Founded on different written sources and personal accounts, this article aims to caution the taken for granted suppositions behind Habasha identity. The term Habasha is challenged that it does not really denote a unitary identity, culturally or historically. The history of Habasha, its origin and representation somehow has been written and rewritten on ideological positions that are often incompatible. Three interacted positions come to work that make Habasha discourse extraordinarily problematic as a) the ethnocentric assumption of Habasha uniqueness ,centrality in Africa civilization and their juxtaposition to western culture herald of western scholars or the Habasha elites claim that Ethiopia has been the defender of African freedom in public b) in this manner the adoption of the claim by the subjects either the replacement of multi-nations with a single Habasha identity to support a unitary system or in daily discourse Habasha reinforces the outsider-status of non-Habashas and serves as a reminder of their exclusion from state power and social fabric of ´´Proper Ethiopia’ and c) The affirmation Habasha as a categorical identity by its counter- supporters despite lack of unanimity on this term and its origin. This real problematic disposition about Habasha and the task of tracking all nations into ``Imaginary Habasha Identity’ would be fairly reinvestigated. If not , one could foretell its underlying and deleterious side effects on the relations between the patrons of Habasha and their foes by extension on existence of the would be´´ Ethiopia´´.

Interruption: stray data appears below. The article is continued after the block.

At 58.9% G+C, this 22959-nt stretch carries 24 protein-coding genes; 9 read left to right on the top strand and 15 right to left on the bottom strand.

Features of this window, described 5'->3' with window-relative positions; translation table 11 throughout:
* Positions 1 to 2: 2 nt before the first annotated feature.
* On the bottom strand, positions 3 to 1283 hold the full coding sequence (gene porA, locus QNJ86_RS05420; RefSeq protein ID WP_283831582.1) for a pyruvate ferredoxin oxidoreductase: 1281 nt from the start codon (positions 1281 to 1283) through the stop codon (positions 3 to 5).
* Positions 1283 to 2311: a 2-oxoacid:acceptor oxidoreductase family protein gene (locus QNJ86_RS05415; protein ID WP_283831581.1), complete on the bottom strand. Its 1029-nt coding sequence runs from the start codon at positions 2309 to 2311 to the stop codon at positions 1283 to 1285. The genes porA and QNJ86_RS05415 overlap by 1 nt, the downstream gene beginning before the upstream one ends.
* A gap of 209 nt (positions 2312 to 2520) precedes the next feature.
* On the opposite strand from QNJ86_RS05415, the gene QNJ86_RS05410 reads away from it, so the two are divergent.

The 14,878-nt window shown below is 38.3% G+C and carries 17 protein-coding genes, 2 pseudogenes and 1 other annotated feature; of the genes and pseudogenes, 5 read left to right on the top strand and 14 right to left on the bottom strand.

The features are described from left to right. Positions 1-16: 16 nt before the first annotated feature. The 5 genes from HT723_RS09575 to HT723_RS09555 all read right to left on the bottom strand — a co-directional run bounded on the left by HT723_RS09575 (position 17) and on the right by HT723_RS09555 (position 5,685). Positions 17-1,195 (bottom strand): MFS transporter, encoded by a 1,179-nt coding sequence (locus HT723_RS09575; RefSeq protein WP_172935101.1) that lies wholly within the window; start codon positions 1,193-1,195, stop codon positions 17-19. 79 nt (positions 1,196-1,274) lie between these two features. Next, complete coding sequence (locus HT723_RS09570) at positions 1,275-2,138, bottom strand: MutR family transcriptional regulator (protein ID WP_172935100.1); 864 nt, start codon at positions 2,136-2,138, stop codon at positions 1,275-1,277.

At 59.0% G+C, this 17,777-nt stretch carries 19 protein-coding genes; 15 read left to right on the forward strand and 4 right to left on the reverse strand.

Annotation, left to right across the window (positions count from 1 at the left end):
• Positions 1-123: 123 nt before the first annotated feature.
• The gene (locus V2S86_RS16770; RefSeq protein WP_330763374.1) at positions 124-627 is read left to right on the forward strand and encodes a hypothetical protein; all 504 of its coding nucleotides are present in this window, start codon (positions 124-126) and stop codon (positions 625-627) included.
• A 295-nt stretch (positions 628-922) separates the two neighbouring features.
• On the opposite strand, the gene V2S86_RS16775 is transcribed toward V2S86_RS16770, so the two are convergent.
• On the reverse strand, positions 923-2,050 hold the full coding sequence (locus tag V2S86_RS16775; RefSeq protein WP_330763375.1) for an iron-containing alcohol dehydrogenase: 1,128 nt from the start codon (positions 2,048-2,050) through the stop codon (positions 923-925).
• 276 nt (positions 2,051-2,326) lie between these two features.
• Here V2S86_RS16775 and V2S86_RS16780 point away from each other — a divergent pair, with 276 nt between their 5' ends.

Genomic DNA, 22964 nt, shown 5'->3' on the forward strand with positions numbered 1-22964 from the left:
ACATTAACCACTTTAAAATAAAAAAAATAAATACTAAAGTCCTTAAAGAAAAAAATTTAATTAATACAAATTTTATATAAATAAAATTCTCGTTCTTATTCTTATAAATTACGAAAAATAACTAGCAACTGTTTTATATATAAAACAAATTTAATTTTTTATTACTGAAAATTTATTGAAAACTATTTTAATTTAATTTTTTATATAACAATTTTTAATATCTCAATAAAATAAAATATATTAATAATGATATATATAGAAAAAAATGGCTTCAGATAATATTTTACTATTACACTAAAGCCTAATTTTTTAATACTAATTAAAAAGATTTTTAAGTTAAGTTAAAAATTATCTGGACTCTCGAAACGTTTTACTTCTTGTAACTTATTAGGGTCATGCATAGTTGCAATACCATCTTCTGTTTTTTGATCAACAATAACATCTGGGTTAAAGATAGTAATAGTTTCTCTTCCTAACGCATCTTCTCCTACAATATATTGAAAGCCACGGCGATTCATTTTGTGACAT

Key words: Habasha, discourse, identity, real, performance, self representations, misrepresentations and ethnic exceptionalism.